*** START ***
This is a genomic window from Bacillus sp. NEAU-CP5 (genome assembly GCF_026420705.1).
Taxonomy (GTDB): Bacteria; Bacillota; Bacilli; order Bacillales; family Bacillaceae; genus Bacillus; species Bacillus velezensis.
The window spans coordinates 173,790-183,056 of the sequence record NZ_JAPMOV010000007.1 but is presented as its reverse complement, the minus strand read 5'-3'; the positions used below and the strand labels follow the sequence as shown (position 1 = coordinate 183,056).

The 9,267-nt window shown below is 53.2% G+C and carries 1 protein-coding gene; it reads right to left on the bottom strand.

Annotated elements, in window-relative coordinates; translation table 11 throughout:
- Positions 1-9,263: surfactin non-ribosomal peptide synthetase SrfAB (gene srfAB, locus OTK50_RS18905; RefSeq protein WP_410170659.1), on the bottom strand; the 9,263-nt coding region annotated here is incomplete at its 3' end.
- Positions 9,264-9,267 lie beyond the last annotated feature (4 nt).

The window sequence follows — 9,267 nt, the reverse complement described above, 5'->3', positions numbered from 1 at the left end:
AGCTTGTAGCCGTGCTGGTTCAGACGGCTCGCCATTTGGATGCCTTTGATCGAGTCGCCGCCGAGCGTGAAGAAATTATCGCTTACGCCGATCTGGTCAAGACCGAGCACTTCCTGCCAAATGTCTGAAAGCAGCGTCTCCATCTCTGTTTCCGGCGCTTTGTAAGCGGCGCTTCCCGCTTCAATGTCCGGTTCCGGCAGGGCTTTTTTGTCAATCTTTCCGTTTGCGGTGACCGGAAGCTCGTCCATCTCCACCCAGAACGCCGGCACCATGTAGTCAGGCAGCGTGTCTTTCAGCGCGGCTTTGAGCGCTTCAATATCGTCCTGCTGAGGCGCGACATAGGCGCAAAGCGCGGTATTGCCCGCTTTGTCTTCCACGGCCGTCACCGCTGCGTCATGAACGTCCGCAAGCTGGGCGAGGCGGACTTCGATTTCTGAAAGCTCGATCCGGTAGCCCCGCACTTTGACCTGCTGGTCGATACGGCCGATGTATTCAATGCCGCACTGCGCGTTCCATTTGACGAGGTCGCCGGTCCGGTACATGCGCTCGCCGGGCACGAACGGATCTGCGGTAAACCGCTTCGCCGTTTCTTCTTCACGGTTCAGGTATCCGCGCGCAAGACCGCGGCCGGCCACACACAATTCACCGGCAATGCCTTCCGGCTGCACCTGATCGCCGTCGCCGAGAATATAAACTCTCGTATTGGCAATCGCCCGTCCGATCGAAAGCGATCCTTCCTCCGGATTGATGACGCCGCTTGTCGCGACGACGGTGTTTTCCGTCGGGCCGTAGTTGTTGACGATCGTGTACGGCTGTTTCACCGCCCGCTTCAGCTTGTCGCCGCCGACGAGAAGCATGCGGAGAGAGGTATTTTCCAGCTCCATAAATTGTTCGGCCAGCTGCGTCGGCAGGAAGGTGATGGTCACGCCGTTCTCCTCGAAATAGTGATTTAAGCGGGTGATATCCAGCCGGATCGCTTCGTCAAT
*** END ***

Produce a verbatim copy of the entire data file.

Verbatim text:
This is a genomic window from Bacillus sp. NEAU-CP5 (genome assembly GCF_026420705.1).
Taxonomy (GTDB): Bacteria; Bacillota; Bacilli; order Bacillales; family Bacillaceae; genus Bacillus; species Bacillus velezensis.
The window spans coordinates 173,790-183,056 of the sequence record NZ_JAPMOV010000007.1 but is presented as its reverse complement, the minus strand read 5'-3'; the positions used below and the strand labels follow the sequence as shown (position 1 = coordinate 183,056).

The 9,267-nt window shown below is 53.2% G+C and carries 1 protein-coding gene; it reads right to left on the bottom strand.

Annotated elements, in window-relative coordinates; translation table 11 throughout:
- Positions 1-9,263: surfactin non-ribosomal peptide synthetase SrfAB (gene srfAB, locus OTK50_RS18905; RefSeq protein WP_410170659.1), on the bottom strand; the 9,263-nt coding region annotated here is incomplete at its 3' end.
- Positions 9,264-9,267 lie beyond the last annotated feature (4 nt).

The window sequence follows — 9,267 nt, the reverse complement described above, 5'->3', positions numbered from 1 at the left end:
AGCTTGTAGCCGTGCTGGTTCAGACGGCTCGCCATTTGGATGCCTTTGATCGAGTCGCCGCCGAGCGTGAAGAAATTATCGCTTACGCCGATCTGGTCAAGACCGAGCACTTCCTGCCAAATGTCTGAAAGCAGCGTCTCCATCTCTGTTTCCGGCGCTTTGTAAGCGGCGCTTCCCGCTTCAATGTCCGGTTCCGGCAGGGCTTTTTTGTCAATCTTTCCGTTTGCGGTGACCGGAAGCTCGTCCATCTCCACCCAGAACGCCGGCACCATGTAGTCAGGCAGCGTGTCTTTCAGCGCGGCTTTGAGCGCTTCAATATCGTCCTGCTGAGGCGCGACATAGGCGCAAAGCGCGGTATTGCCCGCTTTGTCTTCCACGGCCGTCACCGCTGCGTCATGAACGTCCGCAAGCTGGGCGAGGCGGACTTCGATTTCTGAAAGCTCGATCCGGTAGCCCCGCACTTTGACCTGCTGGTCGATACGGCCGATGTATTCAATGCCGCACTGCGCGTTCCATTTGACGAGGTCGCCGGTCCGGTACATGCGCTCGCCGGGCACGAACGGATCTGCGGTAAACCGCTTCGCCGTTTCTTCTTCACGGTTCAGGTATCCGCGCGCAAGACCGCGGCCGGCCACACACAATTCACCGGCAATGCCTTCCGGCTGCACCTGATCGCCGTCGCCGAGAATATAAACTCTCGTATTGGCAATCGCCCGTCCGATCGAAAGCGATCCTTCCTCCGGATTGATGACGCCGCTTGTCGCGACGACGGTGTTTTCCGTCGGGCCGTAGTTGTTGACGATCGTGTACGGCTGTTTCACCGCCCGCTTCAGCTTGTCGCCGCCGACGAGAAGCATGCGGAGAGAGGTATTTTCCAGCTCCATAAATTGTTCGGCCAGCTGCGTCGGCAGGAAGGTGATGGTCACGCCGTTCTCCTCGAAATAGTGATTTAAGCGGGTGATATCCAGCCGGATCGCTTCGTCAAT